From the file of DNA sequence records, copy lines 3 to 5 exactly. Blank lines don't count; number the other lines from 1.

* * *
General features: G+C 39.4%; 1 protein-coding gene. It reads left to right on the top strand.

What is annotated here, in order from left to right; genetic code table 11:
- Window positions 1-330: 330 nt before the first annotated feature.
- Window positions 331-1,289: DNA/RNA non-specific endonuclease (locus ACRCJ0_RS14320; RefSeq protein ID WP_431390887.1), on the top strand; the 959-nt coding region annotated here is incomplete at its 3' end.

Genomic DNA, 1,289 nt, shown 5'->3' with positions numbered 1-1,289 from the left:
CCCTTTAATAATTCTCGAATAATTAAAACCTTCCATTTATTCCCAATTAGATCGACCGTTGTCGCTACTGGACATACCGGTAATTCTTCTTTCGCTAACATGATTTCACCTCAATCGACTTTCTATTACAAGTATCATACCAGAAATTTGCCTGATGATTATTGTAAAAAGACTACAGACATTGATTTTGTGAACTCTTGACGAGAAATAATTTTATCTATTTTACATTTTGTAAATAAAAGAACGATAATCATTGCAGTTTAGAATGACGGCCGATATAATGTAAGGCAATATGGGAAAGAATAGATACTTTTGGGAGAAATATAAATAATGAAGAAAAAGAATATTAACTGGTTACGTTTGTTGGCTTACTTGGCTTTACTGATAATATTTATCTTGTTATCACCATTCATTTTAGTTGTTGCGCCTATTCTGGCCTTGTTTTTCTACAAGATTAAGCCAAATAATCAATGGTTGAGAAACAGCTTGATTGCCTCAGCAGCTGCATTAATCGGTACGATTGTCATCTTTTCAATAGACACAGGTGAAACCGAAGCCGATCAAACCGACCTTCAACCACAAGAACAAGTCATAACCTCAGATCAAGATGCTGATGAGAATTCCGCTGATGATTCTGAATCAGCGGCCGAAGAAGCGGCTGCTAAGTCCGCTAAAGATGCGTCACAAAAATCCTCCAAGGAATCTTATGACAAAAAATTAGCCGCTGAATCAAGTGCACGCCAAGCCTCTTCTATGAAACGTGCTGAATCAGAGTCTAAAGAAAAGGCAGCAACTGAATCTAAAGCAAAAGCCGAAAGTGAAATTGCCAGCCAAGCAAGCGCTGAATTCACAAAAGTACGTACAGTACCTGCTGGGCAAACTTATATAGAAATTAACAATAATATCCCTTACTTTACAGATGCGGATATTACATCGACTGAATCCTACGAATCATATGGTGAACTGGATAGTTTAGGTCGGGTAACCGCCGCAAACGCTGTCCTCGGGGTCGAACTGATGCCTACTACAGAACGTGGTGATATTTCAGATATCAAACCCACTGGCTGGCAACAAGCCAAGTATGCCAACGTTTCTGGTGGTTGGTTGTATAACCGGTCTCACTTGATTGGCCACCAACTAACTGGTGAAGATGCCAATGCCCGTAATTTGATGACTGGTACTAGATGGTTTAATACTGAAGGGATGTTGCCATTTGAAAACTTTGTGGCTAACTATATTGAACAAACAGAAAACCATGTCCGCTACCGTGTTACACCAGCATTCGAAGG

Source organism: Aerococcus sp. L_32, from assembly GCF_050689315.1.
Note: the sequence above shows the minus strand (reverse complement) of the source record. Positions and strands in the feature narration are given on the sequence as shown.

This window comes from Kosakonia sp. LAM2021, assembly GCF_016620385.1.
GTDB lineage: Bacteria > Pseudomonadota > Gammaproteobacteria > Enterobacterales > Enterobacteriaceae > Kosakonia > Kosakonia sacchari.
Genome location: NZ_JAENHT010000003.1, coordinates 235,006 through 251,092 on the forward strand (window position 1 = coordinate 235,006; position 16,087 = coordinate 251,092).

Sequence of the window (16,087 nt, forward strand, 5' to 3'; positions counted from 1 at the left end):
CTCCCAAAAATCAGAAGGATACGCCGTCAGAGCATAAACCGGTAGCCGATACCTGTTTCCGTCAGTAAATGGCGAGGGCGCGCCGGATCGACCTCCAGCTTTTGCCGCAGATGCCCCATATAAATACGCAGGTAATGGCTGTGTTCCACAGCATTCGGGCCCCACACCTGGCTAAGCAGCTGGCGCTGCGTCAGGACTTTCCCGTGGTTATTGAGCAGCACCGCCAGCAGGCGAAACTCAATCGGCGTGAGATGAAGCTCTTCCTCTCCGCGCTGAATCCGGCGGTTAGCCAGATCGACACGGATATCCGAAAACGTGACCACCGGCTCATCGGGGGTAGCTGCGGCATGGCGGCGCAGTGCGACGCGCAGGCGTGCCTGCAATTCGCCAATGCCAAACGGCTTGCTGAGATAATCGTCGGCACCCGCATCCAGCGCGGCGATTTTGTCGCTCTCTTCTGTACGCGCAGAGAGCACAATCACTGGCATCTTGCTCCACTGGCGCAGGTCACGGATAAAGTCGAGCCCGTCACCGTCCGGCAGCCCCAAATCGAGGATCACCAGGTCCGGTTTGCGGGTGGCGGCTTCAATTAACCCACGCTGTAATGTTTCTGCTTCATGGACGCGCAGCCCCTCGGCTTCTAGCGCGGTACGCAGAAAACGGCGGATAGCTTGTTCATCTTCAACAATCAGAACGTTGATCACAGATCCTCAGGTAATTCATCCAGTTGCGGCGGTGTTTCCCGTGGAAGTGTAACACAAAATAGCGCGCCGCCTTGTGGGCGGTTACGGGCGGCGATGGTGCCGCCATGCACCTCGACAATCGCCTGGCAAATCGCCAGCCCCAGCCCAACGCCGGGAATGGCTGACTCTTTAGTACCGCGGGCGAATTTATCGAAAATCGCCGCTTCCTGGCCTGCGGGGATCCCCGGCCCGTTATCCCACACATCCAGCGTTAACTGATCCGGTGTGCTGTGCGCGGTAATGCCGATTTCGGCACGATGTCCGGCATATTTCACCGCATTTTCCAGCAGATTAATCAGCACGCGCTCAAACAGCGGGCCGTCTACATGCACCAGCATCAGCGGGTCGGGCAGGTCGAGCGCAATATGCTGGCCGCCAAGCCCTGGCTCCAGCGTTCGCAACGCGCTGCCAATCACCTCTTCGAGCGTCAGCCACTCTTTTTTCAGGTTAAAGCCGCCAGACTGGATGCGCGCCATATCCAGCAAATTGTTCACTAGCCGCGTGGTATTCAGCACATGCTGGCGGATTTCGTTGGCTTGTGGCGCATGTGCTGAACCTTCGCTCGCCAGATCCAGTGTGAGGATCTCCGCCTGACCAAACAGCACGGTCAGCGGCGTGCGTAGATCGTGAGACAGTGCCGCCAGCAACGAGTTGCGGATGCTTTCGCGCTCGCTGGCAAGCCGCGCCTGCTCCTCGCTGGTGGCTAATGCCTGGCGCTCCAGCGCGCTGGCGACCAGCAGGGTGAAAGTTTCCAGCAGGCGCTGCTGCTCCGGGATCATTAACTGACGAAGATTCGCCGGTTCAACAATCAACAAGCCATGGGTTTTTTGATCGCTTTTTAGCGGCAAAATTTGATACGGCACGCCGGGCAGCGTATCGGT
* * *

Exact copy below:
- Window positions 1-330: 330 nt before the first annotated feature.
- Window positions 331-1,289: DNA/RNA non-specific endonuclease (locus ACRCJ0_RS14320; RefSeq protein ID WP_431390887.1), on the top strand; the 959-nt coding region annotated here is incomplete at its 3' end.

Genomic DNA, 1,289 nt, shown 5'->3' with positions numbered 1-1,289 from the left: